electric motorcycle company Cake held talks with Harley-Davidson and other automakers in 2023 as it fought to stay alive, founder and CEO Stefan Ytterborn told TechCrunch.
Cowboy is rolling out an on-demand service program for basic maintenance, customization and repairs, delivered to the e-bike owner’s home.
Ford has been quietly working on a low-cost electric vehicle. The company created a skunkworks project two years ago based in Irvine, California and led by the former head of advanced electric vehicle development for Tesla and Ford. Alan Clarke. Notably, the team includes engineers from Auto Motive Power (AMP), the electric vehicle power startup that the automaker acquired in November 2023. AMP founder Anil Paryani, who coincidentally overlapped with Clarke for about five years at Tesla, it is also part of the skunkworks project. .
rivian will reveal its smaller, cheaper R2 SUV on March 7. Pay attention!
toyota will spend an additional $1.3 billion to prepare its Kentucky factory for production of a new three-row all-electric SUV designed for American consumers.
Uber I reached a major milestone that a few years ago I wasn’t sure would ever be reached. The ride-hailing and delivery app reported full-year profits (driven by operating income) as a public company. And it looks like earnings momentum is expected to continue into the first quarter. Uber has made annual profits before, but it was largely due to its investments. In 2023, the company’s profits also came from its operations.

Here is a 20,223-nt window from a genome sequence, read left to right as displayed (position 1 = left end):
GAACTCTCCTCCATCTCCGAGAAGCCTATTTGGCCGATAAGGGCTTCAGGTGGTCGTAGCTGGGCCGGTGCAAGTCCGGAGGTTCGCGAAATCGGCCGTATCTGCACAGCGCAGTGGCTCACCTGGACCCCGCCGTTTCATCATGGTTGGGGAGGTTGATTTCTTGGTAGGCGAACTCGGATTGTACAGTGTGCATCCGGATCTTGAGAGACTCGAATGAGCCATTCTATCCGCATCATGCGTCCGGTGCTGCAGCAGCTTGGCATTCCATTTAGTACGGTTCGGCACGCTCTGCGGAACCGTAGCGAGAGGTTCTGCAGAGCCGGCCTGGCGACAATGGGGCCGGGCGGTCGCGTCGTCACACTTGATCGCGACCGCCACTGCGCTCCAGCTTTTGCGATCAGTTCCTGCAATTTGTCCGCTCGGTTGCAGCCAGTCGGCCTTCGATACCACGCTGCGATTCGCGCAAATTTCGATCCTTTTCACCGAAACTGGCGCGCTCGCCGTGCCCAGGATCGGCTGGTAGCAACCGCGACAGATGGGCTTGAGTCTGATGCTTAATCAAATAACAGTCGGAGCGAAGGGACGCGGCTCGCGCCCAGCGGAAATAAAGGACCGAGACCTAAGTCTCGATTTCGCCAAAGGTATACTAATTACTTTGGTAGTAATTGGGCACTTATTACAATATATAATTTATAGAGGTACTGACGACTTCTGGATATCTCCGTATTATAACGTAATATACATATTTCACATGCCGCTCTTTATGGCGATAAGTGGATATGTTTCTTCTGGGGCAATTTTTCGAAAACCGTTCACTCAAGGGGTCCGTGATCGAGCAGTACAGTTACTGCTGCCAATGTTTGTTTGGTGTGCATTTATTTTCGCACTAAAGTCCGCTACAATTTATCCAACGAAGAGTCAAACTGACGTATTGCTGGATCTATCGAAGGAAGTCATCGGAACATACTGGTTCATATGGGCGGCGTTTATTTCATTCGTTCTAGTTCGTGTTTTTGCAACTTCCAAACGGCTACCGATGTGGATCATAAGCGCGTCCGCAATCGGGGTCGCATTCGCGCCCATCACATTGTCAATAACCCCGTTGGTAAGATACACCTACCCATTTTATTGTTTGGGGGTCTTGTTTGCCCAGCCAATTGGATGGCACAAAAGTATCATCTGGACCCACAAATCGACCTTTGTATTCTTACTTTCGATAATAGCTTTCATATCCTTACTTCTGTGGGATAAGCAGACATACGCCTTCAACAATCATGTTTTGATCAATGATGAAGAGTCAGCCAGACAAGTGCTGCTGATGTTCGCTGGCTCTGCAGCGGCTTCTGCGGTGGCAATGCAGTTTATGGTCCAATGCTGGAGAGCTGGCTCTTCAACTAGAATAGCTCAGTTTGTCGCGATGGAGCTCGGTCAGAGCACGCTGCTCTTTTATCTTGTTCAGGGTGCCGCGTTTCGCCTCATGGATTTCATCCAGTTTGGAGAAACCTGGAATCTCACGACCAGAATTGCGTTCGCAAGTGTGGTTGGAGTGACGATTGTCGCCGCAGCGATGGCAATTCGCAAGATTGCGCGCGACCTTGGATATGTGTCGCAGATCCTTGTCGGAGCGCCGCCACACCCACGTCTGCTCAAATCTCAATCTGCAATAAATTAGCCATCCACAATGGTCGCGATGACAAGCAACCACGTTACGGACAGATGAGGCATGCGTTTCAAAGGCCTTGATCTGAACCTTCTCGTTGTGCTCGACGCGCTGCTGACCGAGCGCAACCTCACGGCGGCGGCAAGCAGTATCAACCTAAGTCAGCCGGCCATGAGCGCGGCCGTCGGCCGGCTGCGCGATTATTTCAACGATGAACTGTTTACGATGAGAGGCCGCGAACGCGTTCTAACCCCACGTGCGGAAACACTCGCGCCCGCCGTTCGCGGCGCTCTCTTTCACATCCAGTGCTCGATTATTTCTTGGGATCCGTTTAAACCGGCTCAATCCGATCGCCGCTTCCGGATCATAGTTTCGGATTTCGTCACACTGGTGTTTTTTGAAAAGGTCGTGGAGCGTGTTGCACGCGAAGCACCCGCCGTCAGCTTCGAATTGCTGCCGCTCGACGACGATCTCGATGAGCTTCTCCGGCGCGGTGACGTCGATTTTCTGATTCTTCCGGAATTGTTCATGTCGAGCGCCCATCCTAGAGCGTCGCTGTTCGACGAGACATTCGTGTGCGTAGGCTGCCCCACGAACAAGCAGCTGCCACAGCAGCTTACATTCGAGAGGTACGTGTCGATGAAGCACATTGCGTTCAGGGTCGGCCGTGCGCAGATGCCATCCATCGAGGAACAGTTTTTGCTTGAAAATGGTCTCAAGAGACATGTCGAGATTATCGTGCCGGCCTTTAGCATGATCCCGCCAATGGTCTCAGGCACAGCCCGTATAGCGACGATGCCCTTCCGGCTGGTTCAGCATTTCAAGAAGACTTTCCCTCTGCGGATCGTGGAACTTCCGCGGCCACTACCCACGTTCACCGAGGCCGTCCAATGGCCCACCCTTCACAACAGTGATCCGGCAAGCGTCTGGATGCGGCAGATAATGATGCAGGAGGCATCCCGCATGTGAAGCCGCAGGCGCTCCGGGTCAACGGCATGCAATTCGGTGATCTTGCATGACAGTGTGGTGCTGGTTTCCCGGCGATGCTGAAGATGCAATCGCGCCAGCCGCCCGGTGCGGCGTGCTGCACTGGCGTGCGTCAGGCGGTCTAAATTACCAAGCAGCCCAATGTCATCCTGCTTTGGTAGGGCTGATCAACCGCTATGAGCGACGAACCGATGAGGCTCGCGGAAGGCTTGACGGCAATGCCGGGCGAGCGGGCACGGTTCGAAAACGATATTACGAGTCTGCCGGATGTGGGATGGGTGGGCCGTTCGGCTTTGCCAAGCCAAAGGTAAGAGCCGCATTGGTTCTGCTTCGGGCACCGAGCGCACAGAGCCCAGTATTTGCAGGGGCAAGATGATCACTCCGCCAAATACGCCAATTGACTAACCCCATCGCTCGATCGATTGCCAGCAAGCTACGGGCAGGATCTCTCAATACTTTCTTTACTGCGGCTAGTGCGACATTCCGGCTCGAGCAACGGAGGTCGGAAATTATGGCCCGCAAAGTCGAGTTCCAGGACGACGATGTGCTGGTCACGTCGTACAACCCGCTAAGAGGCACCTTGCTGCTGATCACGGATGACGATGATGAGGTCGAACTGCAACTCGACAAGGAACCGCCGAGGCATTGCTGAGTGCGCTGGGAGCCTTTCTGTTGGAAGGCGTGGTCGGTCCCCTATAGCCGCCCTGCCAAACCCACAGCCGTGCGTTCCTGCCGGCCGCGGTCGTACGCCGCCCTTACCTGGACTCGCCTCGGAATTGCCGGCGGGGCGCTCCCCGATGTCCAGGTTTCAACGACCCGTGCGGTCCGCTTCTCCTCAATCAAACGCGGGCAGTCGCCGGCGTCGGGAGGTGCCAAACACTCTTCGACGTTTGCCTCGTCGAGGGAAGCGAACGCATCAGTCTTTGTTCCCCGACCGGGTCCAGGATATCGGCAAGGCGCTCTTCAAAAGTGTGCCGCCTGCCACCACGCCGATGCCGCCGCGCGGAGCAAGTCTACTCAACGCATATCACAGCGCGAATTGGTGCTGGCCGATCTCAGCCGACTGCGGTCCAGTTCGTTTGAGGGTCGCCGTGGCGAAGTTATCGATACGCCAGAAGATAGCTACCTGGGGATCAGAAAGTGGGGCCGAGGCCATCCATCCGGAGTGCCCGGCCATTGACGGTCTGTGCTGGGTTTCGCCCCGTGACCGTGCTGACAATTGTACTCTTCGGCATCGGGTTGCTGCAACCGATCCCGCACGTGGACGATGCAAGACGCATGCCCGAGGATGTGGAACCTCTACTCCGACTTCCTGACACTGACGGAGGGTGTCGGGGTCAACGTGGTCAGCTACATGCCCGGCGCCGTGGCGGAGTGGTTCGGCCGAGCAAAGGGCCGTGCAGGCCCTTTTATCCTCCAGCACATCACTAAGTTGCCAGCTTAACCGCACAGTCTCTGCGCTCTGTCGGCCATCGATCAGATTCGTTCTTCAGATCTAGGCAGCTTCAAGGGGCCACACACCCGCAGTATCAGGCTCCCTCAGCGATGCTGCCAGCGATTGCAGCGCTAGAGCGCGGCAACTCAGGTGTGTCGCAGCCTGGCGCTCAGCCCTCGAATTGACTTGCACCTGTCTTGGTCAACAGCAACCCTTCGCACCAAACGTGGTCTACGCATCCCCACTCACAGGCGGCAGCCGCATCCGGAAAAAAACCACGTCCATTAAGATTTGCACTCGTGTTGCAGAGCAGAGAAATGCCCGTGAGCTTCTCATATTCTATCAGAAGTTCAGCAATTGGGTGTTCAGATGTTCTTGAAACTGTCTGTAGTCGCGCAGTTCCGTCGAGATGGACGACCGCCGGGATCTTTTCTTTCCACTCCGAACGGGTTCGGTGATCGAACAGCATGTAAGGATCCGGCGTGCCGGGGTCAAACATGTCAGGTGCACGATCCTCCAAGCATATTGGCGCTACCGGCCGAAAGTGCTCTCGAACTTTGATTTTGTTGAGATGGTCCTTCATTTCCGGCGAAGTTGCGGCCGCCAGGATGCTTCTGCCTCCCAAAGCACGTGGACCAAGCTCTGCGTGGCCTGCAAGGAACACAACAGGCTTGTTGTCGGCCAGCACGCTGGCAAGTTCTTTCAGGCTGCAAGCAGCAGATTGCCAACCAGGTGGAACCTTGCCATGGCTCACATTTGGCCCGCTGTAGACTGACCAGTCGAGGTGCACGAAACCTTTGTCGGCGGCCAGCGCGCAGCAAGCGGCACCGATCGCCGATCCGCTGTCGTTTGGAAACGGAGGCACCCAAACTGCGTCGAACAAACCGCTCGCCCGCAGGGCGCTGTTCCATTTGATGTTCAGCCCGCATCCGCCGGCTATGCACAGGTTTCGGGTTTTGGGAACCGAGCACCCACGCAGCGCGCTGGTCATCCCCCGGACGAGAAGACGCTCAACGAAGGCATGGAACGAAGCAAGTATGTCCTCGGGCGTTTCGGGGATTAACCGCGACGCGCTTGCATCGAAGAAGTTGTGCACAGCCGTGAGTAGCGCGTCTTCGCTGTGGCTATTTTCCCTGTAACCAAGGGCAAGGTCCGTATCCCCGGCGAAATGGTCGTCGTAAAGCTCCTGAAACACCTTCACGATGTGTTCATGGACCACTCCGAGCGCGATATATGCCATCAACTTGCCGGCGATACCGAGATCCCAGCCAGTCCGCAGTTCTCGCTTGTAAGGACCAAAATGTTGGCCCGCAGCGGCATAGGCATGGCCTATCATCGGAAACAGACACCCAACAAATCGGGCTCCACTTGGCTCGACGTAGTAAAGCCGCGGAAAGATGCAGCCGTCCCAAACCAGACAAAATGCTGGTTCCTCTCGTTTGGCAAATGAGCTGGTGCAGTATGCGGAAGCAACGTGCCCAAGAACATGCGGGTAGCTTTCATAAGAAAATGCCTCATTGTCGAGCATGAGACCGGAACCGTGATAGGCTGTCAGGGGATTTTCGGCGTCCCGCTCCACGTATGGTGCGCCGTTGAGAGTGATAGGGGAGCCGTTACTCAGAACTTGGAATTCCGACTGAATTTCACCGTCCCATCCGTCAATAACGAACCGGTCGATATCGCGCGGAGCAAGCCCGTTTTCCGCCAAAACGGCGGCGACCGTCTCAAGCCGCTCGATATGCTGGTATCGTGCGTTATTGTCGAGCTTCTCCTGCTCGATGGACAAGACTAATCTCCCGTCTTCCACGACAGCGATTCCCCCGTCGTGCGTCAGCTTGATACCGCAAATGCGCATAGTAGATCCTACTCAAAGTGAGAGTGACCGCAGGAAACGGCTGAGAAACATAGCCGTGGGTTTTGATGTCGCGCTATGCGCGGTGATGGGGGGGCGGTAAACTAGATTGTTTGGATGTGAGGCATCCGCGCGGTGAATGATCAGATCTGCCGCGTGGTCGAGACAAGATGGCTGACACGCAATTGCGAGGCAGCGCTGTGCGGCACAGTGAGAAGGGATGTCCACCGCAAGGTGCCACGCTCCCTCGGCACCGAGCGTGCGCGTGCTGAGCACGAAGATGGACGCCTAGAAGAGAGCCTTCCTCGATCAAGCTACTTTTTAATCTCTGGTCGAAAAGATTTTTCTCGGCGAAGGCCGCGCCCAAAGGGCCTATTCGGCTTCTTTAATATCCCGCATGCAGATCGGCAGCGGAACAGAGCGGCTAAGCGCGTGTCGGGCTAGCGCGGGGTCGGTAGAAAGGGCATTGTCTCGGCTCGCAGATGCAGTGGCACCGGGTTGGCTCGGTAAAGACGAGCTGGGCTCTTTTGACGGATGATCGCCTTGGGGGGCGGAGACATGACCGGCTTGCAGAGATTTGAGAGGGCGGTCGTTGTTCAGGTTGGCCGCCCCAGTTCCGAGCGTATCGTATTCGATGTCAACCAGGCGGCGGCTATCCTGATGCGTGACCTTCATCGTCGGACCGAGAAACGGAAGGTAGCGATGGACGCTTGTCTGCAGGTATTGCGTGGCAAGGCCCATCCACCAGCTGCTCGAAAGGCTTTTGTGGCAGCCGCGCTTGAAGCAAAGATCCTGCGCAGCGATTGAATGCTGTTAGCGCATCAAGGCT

Reminder that Lyft will release its fourth-quarter and full-year earnings after markets close on February 13.
Move, a company that helps vehicle owners rent their cars, trucks and SUVs to peers, is cutting 30% of its North American workforce as part of a restructuring. Getaround cut 10% of its workforce in February 2023.
General Motors Hired battery expert and former Tesla executive Kurt Kelty to be the automaker’s new vice president of batteries, a completely new role for the company.
This week’s wheels
This week’s wheels could catch the attention of electric bike fans. Editor taylor hatter write this about your “zombie” From Moof.
My VanMoof electric bike isn’t dead, but it’s not entirely alive either. I bought a X3 from VanMoof after I reviewed the bike for TechCrunch in 2021 and was very impressed. The bike was excellent; but it was also a personal revelation, allowing me (a lazy cyclist in good weather) to bike around my city (Portland, Oregon) when I could otherwise use a car.
When I bought my VanMoof, which was on sale at the time, I knew it was a risk. I spent the money knowing that, at worst, my bike could become a $2,000 brick. That scenario arrived last year when VanMoof filed for bankruptcy.
Lavoie bought out the remains of the company late last summer, providing a glimmer of hope that the notoriously fickle bikes packed with custom-made components will still be useful in the future. Meanwhile, VanMoof owners like me are rushing to download apps like Bikey, created by Cowboyto recover the digital keys that link us to our bicycles.
I still have a lot of affection for my possible future £30 paperweight, which I nervously turn on and plug my phone into several times a week. It’s been pouring rain for months (not the kind of weather I’ll be riding in anymore), but I’m hoping that come spring my X3 will show some new signs of life too.